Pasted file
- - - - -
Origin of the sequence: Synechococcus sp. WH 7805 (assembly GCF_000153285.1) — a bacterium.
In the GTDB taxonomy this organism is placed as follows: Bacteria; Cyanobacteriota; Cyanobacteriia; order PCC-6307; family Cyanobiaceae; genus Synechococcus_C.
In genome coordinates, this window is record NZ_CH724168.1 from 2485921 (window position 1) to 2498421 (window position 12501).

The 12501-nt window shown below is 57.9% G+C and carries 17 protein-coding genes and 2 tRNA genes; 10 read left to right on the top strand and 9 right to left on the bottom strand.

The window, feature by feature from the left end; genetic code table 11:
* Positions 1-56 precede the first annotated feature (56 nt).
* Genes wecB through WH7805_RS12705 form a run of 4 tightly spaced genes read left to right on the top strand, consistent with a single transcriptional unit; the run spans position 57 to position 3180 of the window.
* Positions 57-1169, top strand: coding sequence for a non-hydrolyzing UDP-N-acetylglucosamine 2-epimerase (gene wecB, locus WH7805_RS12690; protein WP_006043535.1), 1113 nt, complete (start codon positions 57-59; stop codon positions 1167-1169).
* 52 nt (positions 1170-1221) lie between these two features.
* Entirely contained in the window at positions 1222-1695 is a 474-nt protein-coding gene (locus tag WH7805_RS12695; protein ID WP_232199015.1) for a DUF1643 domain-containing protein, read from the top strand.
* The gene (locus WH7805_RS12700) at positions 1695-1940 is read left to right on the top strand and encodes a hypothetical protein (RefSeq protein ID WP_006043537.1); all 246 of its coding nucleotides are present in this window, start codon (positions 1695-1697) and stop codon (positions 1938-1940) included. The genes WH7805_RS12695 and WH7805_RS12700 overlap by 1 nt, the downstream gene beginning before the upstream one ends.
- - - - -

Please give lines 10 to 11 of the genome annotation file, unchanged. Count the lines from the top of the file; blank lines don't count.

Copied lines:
* Entirely contained in the window at positions 1222-1695 is a 474-nt protein-coding gene (locus tag WH7805_RS12695; protein ID WP_232199015.1) for a DUF1643 domain-containing protein, read from the top strand.
* The gene (locus WH7805_RS12700) at positions 1695-1940 is read left to right on the top strand and encodes a hypothetical protein (RefSeq protein ID WP_006043537.1); all 246 of its coding nucleotides are present in this window, start codon (positions 1695-1697) and stop codon (positions 1938-1940) included. The genes WH7805_RS12695 and WH7805_RS12700 overlap by 1 nt, the downstream gene beginning before the upstream one ends.